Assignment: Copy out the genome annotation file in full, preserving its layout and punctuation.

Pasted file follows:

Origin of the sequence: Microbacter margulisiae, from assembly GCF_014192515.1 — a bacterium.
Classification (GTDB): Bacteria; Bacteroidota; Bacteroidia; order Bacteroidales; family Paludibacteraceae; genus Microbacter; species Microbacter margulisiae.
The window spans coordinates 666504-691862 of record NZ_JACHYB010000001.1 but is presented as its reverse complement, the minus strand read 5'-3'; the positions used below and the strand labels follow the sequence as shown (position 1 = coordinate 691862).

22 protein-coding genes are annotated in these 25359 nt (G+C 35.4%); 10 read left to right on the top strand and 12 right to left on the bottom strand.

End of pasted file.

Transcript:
Origin of the sequence: Microbacter margulisiae, from assembly GCF_014192515.1 — a bacterium.
Classification (GTDB): Bacteria; Bacteroidota; Bacteroidia; order Bacteroidales; family Paludibacteraceae; genus Microbacter; species Microbacter margulisiae.
The window spans coordinates 666504-691862 of record NZ_JACHYB010000001.1 but is presented as its reverse complement, the minus strand read 5'-3'; the positions used below and the strand labels follow the sequence as shown (position 1 = coordinate 691862).

22 protein-coding genes are annotated in these 25359 nt (G+C 35.4%); 10 read left to right on the top strand and 12 right to left on the bottom strand.